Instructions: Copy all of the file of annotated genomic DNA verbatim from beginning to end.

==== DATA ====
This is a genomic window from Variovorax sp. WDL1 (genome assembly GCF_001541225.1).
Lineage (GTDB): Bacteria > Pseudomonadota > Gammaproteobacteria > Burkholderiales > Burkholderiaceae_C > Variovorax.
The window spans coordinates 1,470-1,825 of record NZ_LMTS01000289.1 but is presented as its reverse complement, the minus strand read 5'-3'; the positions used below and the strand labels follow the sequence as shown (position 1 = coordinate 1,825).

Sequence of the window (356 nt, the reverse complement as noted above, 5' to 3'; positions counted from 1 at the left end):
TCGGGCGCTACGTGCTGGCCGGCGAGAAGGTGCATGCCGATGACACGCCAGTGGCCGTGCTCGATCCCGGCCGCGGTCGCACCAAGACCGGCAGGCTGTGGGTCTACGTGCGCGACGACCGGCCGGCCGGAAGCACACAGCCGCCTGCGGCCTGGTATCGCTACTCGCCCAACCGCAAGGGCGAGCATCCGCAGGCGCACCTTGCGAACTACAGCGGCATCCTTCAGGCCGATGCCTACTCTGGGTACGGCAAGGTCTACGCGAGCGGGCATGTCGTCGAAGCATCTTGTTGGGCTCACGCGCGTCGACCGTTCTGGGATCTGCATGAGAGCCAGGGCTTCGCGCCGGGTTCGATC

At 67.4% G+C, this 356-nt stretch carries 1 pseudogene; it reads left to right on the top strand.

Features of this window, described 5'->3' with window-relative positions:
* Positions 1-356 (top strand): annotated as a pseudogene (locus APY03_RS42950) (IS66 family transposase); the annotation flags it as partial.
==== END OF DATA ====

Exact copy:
This is a genomic window from Variovorax sp. WDL1 (genome assembly GCF_001541225.1).
Lineage (GTDB): Bacteria > Pseudomonadota > Gammaproteobacteria > Burkholderiales > Burkholderiaceae_C > Variovorax.
The window spans coordinates 1,470-1,825 of record NZ_LMTS01000289.1 but is presented as its reverse complement, the minus strand read 5'-3'; the positions used below and the strand labels follow the sequence as shown (position 1 = coordinate 1,825).

Sequence of the window (356 nt, the reverse complement as noted above, 5' to 3'; positions counted from 1 at the left end):
TCGGGCGCTACGTGCTGGCCGGCGAGAAGGTGCATGCCGATGACACGCCAGTGGCCGTGCTCGATCCCGGCCGCGGTCGCACCAAGACCGGCAGGCTGTGGGTCTACGTGCGCGACGACCGGCCGGCCGGAAGCACACAGCCGCCTGCGGCCTGGTATCGCTACTCGCCCAACCGCAAGGGCGAGCATCCGCAGGCGCACCTTGCGAACTACAGCGGCATCCTTCAGGCCGATGCCTACTCTGGGTACGGCAAGGTCTACGCGAGCGGGCATGTCGTCGAAGCATCTTGTTGGGCTCACGCGCGTCGACCGTTCTGGGATCTGCATGAGAGCCAGGGCTTCGCGCCGGGTTCGATC

At 67.4% G+C, this 356-nt stretch carries 1 pseudogene; it reads left to right on the top strand.

Features of this window, described 5'->3' with window-relative positions:
* Positions 1-356 (top strand): annotated as a pseudogene (locus APY03_RS42950) (IS66 family transposase); the annotation flags it as partial.